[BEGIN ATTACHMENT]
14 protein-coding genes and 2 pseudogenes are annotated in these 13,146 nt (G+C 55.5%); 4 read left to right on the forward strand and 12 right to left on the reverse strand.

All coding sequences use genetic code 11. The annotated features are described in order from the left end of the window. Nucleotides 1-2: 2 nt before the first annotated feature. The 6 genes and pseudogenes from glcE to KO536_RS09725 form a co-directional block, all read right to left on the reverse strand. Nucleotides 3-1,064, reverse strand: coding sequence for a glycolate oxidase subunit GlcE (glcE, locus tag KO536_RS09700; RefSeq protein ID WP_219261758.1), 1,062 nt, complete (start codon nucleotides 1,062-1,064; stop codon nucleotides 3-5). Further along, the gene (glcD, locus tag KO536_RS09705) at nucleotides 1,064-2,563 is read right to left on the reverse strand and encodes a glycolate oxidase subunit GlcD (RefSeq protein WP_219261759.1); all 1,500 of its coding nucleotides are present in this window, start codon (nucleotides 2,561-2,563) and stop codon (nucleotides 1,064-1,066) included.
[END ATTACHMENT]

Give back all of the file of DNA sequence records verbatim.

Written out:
14 protein-coding genes and 2 pseudogenes are annotated in these 13,146 nt (G+C 55.5%); 4 read left to right on the forward strand and 12 right to left on the reverse strand.

All coding sequences use genetic code 11. The annotated features are described in order from the left end of the window. Nucleotides 1-2: 2 nt before the first annotated feature. The 6 genes and pseudogenes from glcE to KO536_RS09725 form a co-directional block, all read right to left on the reverse strand. Nucleotides 3-1,064, reverse strand: coding sequence for a glycolate oxidase subunit GlcE (glcE, locus tag KO536_RS09700; RefSeq protein ID WP_219261758.1), 1,062 nt, complete (start codon nucleotides 1,062-1,064; stop codon nucleotides 3-5). Further along, the gene (glcD, locus tag KO536_RS09705) at nucleotides 1,064-2,563 is read right to left on the reverse strand and encodes a glycolate oxidase subunit GlcD (RefSeq protein WP_219261759.1); all 1,500 of its coding nucleotides are present in this window, start codon (nucleotides 2,561-2,563) and stop codon (nucleotides 1,064-1,066) included.